Defining the role of the coxswain: Motivation

Despite not being that high on the list of things you’re responsible for doing, helping to motivate your crew is still an important part of your job as a coxswain.

Related: What do coaches look for in a coxswain + Motivation (tag)

I’ve talked a lot about motivation in the past and there’s definitely no shortage of inspiration in the quotes, videos, and recordings I post but if you want something simpler to go off of, here are the two most basic things you can do to motivate your teammates.

Lead by example

Be present because even on days when practice is boring, you can’t be. If you’re motivated by something, whether it’s a personal goal or a team goal, bring that energy to practice and on the water. Your interactions with the rowers, coxswains, and coaches, your engagement during team meetings, etc. are all things that might seem inconsequential but can actually be strong motivating factors for the people around you.

Know what your teammates want

If you’ve asked me any version of the question “what’s a good call to make to motivate my crew”, you’ll know that my first answer is ALWAYS to talk to your teammates. Everybody is driven by different things which means you have to pay attention and get to know the people on your team so you know where their motivation lies. Remember, your job isn’t necessarily to give them motivation, it’s to draw out what’s already there.

Both of these should be considered “non-negotiable” – you should be doing them every single day without thinking about it and without being asked. Given that most of us are in the midst of winter training and are likely to be stuck inside for at least another six weeks, doing both of these is a good way to start setting yourself apart from the other coxswains.

“Do you really need that?”

Over the last few days I’ve been emailing with a coxswain who initially wanted some advice on what to do over the summer to make sure they’re in shape for the upcoming fall season. As most of you who have asked me the same or similar questions over the last few weeks know, my response was and has been to just make sure you’re within a healthy range (which gives you plenty of leeway) of your respective racing weight by being smart about your diet and doing something  like running, cycling, etc. a couple times a week. Really simple stuff, nothing too crazy.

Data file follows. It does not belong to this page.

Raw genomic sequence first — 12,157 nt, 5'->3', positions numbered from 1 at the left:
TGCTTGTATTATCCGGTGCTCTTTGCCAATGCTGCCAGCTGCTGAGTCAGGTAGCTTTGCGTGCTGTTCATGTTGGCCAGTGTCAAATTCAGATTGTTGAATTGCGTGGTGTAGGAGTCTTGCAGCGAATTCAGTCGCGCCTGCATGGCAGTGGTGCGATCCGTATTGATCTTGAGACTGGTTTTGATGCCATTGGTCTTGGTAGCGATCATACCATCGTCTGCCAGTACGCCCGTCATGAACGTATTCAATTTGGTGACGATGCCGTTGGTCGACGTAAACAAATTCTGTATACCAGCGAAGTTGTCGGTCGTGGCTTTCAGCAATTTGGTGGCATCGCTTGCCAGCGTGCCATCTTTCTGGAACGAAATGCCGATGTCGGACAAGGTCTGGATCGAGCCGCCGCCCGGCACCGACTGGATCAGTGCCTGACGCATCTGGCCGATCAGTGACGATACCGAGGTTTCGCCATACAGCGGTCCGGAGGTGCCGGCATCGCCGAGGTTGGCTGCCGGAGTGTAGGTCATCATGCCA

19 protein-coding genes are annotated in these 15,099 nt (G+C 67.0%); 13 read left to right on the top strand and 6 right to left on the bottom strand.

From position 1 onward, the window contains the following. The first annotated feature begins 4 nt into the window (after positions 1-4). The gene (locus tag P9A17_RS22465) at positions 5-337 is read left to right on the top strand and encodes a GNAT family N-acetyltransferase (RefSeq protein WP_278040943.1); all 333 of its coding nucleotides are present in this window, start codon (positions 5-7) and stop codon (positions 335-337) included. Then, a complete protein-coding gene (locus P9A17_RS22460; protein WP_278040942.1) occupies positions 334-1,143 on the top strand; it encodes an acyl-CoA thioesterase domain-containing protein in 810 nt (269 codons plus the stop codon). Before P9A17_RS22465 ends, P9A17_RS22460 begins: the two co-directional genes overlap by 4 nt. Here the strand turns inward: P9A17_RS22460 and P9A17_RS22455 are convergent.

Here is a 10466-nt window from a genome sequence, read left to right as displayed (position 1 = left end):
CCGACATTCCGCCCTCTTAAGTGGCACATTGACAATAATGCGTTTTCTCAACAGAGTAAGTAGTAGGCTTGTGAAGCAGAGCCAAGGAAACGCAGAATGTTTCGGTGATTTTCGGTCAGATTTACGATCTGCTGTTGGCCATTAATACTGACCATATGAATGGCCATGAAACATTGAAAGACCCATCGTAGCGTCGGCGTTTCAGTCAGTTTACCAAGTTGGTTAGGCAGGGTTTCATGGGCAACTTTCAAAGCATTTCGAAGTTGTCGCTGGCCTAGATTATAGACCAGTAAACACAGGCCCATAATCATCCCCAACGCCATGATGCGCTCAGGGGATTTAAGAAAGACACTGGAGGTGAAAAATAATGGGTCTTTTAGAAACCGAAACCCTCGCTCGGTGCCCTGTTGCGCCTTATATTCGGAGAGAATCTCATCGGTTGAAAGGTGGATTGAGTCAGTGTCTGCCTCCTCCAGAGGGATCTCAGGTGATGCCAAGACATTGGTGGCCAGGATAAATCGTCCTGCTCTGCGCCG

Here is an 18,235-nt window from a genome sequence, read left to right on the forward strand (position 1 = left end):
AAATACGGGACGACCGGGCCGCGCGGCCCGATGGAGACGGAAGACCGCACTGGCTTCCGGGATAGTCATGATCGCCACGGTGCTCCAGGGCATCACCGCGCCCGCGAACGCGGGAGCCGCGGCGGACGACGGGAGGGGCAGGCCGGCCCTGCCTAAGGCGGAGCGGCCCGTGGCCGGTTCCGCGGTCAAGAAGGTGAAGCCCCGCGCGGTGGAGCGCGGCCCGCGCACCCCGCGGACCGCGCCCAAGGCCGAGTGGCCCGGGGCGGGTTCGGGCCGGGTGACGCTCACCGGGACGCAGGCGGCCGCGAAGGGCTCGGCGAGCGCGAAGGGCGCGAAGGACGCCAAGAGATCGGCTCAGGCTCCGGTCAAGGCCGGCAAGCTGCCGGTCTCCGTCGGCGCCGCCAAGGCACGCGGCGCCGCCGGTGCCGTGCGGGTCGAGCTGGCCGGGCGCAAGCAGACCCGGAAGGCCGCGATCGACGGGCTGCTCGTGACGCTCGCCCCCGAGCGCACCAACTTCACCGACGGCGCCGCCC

Related: I know it’s silly but staying a lightweight is consuming me. Literally every moment of the day I’m thinking of ways to be smaller and I hate myself for even worrying about this so much, like 123 is a FINE weight but at the same time … I hate being like this. It’s really worrying and I’m not eating as much anymore and I just need advice. 

Now, as most of you know, I have zero patience when it comes to coaches and rowers who openly disrespect coxswains and make unnecessary (and often times, pretty hurtful) comments about their weight when their weight isn’t an issue. I totally get being pissed when your coxswain is far, far over the minimum but seriously, speaking in general here, you guys have got to stop doing this. Below are some excerpts of the emails this coxswain sent me after our initial ones where we talked about getting in shape for the fall (shared with their permission).

“…Our coach is generally just impatient with us while we’re on the water and they complain about it more than I do. And to top it off, whenever we went to a meal during races, our coach would scrutinize what I ate and tell me things like. “Hey you need to fit in the seat…” Or “Do you really need that” but then tell me that she would prefer I didn’t starve myself.  She mentioned me losing weight before going into summer and said that “then we can actually go fast”.”

They told me that they’re a vegetarian so a lot of what they eat when they’re traveling is fruit or something else light.

“… I honestly have never had an eating disorder, like EVER. But after being treated like that I have been so vulnerable and not confident and it is so horrible because it made me not confident in other things too, so much that when I came home I asked my mum if I could talk to a therapist about it, like I’ve been struggling to bring myself back to the person I know I am, which yeah, is completely shitty.”

Making comments like that is not cool, it’s not funny, and it’s not appropriate. There’s a difference between playfully ragging on a friend (which you can really only get away with if you have a solid relationship with the person and even then, there are limits…) and being a jerk. I don’t want to get too into this because I’ve talked about all of it numerous times on here before but consider this another reminder/plea to just think before you say anything like what’s posted above to your coxswain(s). You don’t know how it’s going to affect them and if an eating disorder is something they’re already struggling with (which you most likely wouldn’t know about), hearing someone say “you need to find in the seat” or “do you really need that” can be pretty damaging. For more on that you can check out the posts in the link below.

Related: National eating disorder awareness week

I would also stop for a sec and consider this: I get a lot of emails from coxswains and when I find them serious enough to post on here I keep the details as vague as possible so as to not give away who they are or who they cox for. There are obvious reasons for doing that but I also do it because I want everyone who reads this to assume that it was your athlete and your coxswain that emailed me because, for all you know, it was. So … if you’re reading this and are thinking “wow…that sounds like something I said to my coxswain this year…”, this post is probably about you.